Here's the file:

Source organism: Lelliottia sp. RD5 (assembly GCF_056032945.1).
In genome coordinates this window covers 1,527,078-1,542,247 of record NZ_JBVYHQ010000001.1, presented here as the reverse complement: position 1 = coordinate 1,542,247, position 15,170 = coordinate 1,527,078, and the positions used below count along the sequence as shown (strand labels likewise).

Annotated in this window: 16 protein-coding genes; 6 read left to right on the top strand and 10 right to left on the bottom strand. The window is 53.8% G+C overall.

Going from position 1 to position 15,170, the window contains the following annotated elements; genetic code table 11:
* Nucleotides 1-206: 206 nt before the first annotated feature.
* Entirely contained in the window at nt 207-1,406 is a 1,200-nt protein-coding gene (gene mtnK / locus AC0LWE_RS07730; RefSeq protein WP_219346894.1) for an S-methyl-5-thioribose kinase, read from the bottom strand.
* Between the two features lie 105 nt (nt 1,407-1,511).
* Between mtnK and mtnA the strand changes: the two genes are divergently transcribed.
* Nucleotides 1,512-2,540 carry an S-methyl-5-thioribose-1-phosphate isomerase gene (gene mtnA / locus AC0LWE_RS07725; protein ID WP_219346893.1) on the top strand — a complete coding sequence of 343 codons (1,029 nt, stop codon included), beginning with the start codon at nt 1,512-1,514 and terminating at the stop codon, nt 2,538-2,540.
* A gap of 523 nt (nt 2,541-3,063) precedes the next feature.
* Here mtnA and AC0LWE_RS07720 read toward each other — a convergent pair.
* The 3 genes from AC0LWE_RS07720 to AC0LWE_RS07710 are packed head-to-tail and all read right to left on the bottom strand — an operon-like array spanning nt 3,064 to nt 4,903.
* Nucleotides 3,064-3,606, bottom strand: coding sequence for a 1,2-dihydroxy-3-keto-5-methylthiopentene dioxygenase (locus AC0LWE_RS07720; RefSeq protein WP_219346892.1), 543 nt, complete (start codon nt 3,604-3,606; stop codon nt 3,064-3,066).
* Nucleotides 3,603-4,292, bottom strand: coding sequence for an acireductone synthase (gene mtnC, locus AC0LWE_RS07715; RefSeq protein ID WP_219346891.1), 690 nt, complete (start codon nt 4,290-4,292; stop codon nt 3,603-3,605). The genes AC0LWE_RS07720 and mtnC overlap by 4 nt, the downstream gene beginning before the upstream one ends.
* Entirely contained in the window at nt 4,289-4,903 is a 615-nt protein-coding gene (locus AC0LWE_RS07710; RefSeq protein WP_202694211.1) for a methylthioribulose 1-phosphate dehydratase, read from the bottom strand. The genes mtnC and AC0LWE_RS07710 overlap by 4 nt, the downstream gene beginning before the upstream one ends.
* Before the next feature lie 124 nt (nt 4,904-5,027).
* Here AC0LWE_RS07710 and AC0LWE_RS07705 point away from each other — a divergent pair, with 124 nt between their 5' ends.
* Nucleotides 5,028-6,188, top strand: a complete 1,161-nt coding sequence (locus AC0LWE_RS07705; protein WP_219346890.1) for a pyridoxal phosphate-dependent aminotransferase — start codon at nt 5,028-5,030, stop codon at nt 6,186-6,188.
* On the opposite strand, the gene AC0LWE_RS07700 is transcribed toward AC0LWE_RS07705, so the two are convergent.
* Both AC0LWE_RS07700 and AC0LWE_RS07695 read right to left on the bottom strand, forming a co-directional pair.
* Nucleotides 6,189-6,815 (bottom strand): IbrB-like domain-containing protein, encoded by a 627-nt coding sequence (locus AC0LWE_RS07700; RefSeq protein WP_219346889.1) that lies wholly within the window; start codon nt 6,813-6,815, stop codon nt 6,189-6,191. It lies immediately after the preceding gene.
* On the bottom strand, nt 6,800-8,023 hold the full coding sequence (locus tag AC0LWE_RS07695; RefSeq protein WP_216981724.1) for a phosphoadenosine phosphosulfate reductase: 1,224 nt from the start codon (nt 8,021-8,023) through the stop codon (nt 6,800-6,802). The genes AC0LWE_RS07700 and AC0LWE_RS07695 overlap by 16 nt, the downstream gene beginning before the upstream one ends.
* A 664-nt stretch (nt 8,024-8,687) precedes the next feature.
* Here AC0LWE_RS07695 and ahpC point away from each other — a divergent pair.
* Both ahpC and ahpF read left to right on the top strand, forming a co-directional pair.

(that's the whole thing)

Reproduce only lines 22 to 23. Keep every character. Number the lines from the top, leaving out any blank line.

* On the bottom strand, nt 6,800-8,023 hold the full coding sequence (locus tag AC0LWE_RS07695; RefSeq protein WP_216981724.1) for a phosphoadenosine phosphosulfate reductase: 1,224 nt from the start codon (nt 8,021-8,023) through the stop codon (nt 6,800-6,802). The genes AC0LWE_RS07700 and AC0LWE_RS07695 overlap by 16 nt, the downstream gene beginning before the upstream one ends.
* A 664-nt stretch (nt 8,024-8,687) precedes the next feature.